“One of my top priorities is reducing gun violence in San Diego,” City Attorney Mara W. Elliott said. “Our GVRO program has prevented countless tragedies from occurring, especially those that affect our most vulnerable populations -- children, the elderly, and victims of domestic abuse.”
A GVRO is a powerful tool, proven to thwart violence at schools, in our neighborhoods, and in the workplace. These orders prevent fatalities in domestic violence situations as well as attempted suicides. They can also help stop individuals with Alzheimer’s and dementia from hurting themselves and others.
“The San Diego Police Department takes all threats of violence seriously and will intervene when an individual makes a threat of violence,” San Diego Police Chief David Nisleit said. “GVROs are part of the intervention to keep our communities safe.”
The City Attorney’s Office launched California’s first comprehensive GVRO program in December 2017. Due to the program’s success, the Office was selected by the state Legislature to train law enforcement agencies and municipalities throughout California. In 2019, Governor Newsom again allocated state funds to San Diego for this purpose.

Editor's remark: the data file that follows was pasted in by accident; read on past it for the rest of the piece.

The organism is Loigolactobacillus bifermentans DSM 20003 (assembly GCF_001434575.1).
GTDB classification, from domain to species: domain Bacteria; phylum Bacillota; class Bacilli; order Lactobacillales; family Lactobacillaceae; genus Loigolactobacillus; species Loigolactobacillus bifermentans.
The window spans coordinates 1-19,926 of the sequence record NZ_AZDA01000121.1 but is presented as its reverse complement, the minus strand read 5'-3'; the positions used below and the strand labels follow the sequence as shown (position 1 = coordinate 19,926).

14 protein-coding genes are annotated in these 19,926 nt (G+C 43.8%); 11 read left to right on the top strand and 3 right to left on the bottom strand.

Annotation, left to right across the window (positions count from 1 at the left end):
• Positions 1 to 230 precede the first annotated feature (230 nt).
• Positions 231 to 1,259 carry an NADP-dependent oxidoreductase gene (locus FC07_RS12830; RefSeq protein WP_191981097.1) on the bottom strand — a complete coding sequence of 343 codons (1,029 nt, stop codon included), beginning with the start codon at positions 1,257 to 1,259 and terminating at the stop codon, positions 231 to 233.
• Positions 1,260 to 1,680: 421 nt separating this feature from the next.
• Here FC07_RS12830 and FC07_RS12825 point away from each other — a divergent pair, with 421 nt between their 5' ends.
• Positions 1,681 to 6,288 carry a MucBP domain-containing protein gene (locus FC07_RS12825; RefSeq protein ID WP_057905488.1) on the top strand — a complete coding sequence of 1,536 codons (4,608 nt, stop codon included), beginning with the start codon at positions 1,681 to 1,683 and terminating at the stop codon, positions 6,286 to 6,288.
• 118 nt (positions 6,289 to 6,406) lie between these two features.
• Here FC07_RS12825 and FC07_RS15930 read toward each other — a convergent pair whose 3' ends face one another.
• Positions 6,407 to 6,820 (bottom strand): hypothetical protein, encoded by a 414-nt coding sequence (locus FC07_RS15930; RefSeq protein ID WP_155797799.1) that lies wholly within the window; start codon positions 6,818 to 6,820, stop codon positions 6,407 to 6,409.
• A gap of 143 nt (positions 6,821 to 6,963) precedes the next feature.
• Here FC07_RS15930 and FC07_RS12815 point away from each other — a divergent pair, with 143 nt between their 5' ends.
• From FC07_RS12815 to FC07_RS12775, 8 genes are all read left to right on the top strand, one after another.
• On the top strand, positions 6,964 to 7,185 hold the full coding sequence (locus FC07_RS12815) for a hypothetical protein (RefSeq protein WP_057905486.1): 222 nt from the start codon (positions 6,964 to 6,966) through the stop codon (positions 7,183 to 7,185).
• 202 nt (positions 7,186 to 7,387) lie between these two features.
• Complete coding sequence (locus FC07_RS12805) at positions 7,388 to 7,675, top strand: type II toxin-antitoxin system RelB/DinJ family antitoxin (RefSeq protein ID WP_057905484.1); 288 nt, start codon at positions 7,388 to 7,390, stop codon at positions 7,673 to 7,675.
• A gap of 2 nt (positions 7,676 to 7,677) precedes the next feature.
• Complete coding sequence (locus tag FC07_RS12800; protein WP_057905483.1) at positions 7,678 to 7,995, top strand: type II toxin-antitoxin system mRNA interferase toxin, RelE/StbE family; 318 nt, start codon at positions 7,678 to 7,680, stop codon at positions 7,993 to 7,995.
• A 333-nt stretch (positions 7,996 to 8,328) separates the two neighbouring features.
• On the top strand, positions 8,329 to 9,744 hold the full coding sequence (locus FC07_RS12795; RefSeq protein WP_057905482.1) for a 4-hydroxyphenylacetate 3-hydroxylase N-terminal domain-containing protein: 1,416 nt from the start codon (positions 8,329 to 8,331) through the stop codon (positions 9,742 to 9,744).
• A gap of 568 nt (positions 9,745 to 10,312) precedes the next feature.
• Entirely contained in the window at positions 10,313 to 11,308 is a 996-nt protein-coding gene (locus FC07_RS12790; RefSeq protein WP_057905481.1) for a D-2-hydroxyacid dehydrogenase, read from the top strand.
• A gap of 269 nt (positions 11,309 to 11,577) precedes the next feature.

Through a state training grant this Office has conducted or participated in nearly 30 formal trainings throughout the state, training more than 400 law enforcement agencies and governments, including college and unified school district police, mental health providers, and non-government organizations.
Here are some statistics from the past year:
- 187 men and 13 women were served with gun violence restraining orders.
- 45 of the cases involved a potential mental illness; 71 involved domestic violence; 47 were cases where the person was believed to be suicidal; 44 cases involved threats made to strangers;11 cases involved threats to co-workers; and 10 were threats of school shootings.
- Five of the cases involved minors (age 15-17); the oldest individual was 90; the majority were between the ages of 28-32.
- A majority of those served with gun restraining orders were Caucasian (122 of the 200).
- More than 500 firearms have been confiscated since the program began in December 2017. Of those, 249 were handguns.
Typical of the 200 cases are the following: